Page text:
Australia tipped to become 'envy of the world' in cannabis

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The Asia-Pacific medicinal cannabis market has been tipped to heat-up by the two companies involved in the launch of a new Australia-based marijuana cultivation business.

Australian start-up Greenfield MC — which was launched in 2018 as an importer and distributor of medicinal cannabis — will now become a grower, under the terms of a new deal with US-Canadian company Emerald Plants Health Source (EPHS).

The two companies will create a joint venture business, Greenfield MC Cultivation, which will develop a cannabis growing operation in Australia for export across the Asia-Pacific market, Business Insider Australia can reveal.

There are 20 organisations listed on the Australian Office of Drug Control’s website as having secured a licence to cultivate medicinal cannabis, though it is unclear how many have actually started producing.

EPHS — which is licensed to grow and distribute cannabis in Canada and listed on the New York-based OTC stock exchange — is anticipating the Asia-Pacific medicinal cannabis market will become the world’s largest as demand for cannabis-based treatment grows.

“For those very reasons, we see Australia as the gateway to Asia, which it already is in various agricultural and pharmaceutical product categories.”

A study conducted by London-based cannabis industry lobbyist Prohibition Partners, and funded by cannabis growers and distributors, estimates the Asian market to be worth as as much as $US5.8 billion ($8.5 billion) by 2024.

Locations are now being scouted for the Greenfield-EPHS growing operation and the Queensland Sunshine Coast is a current frontrunner, the two companies said, thanks to its “favourable climate and natural light-cycle”. The business is due to be operational by late 2020 and will employ about 200 people across farming, lab work and security, a Greenfield spokesperson confirmed.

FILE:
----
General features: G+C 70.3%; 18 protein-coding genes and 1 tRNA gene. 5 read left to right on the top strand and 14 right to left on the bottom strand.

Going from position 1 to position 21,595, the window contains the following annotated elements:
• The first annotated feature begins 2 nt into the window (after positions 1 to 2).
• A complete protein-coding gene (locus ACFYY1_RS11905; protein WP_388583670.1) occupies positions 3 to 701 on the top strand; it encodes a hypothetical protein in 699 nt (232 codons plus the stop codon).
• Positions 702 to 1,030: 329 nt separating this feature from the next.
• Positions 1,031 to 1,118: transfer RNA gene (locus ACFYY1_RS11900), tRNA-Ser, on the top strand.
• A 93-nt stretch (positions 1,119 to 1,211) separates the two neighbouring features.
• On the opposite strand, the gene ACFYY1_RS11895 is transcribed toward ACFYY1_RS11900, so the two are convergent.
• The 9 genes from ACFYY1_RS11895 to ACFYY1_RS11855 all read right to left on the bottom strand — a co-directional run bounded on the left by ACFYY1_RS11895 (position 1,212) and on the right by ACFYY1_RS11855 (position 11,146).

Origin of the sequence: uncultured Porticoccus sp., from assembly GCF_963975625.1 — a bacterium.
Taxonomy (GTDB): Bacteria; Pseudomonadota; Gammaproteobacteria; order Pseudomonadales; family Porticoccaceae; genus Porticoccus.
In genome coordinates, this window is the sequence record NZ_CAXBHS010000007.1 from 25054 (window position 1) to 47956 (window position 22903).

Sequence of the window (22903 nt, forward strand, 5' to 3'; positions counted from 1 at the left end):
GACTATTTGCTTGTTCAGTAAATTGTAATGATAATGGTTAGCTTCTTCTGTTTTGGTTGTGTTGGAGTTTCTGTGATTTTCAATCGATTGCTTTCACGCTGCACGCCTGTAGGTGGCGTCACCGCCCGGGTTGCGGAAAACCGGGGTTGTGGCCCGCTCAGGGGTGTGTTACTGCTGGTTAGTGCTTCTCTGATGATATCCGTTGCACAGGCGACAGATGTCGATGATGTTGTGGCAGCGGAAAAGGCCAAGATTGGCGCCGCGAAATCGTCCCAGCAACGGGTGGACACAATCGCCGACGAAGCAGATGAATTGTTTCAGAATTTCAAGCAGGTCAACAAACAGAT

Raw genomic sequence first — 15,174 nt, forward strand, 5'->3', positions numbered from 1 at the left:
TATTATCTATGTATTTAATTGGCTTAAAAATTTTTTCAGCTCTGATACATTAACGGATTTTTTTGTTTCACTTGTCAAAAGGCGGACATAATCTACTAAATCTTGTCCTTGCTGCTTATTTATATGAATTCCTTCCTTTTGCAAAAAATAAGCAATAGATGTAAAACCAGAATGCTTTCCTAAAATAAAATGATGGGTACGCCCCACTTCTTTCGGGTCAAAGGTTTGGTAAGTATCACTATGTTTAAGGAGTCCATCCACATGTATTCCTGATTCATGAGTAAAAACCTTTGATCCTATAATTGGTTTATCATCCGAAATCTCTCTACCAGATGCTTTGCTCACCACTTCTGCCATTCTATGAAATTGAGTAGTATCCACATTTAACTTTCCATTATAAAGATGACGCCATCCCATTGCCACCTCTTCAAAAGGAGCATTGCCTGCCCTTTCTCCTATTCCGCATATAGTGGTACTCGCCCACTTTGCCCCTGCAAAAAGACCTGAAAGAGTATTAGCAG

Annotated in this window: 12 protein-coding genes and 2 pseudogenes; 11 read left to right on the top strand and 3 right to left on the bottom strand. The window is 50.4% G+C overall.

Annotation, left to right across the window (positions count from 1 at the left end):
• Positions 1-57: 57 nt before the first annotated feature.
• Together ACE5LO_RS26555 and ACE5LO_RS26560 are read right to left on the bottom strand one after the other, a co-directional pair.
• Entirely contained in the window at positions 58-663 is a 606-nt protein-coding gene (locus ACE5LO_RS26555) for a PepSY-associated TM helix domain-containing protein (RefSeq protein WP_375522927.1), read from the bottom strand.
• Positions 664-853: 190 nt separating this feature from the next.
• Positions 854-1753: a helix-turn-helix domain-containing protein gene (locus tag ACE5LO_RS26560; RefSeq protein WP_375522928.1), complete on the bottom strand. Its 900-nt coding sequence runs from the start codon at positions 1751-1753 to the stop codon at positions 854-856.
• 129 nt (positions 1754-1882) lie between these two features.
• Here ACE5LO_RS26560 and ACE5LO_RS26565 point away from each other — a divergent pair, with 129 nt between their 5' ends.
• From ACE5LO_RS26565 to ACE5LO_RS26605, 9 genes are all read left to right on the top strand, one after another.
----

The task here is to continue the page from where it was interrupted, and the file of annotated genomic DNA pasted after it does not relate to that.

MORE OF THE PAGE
The Greenfield-EPHS deal comes as Australian actor Olivia Newton-John has thrown a spotlight on the therapeutic benefits of cannabis. The Grease star told Nine’s 60 Minutes program that the plant has greatly relieved her pain symptoms related to breast and bone cancer, increasing her energy levels and mobility.

Putting the medicine in ‘medicinal cannabis’

But although celebrity product endorsements are always helpful, Greenfield is betting that serious medical industry clout is worth more when it comes to the medicinal marijuana market.

The company recently recruited Sree Appu, a former oncologist at the Monash Cancer Centre in Melbourne, as its chief medical officer and chairman of its medical board.

Speaking to Business Insider Australia, Appu said any business trying to take advantage of the huge Asia-Pacific medicinal cannabis opportunity would need to prove its medical credentials.

“There’s a lot of buzz around the enormous potential of the medicinal cannabis market and people from all walks of life are jumping on board,” Appu said.

“However, we’re talking about medicine here. We’re talking about a product that needs to be prescribed by doctors and dispensed by pharmacists. And while there’s already promising evidence for the use of medicinal cannabis for a range of health conditions, further product development needs to be underscored by clinical trials and real-world clinical knowledge.”

Appu said there was a growing body of evidence from clinical trials suggesting cannabis has had a positive impact on patients suffering from conditions including epilepsy, chronic pain and chemotherapy-induced nausea, backing up the comments made by Newton-John to 60 Minutes.

With Greenfield headed to a private capital raise later in 2019, the Aussie start-up will be hoping its high-profile medical recruit — and new global-backed push into cultivation — will have investors feeling mellow and euphoric.

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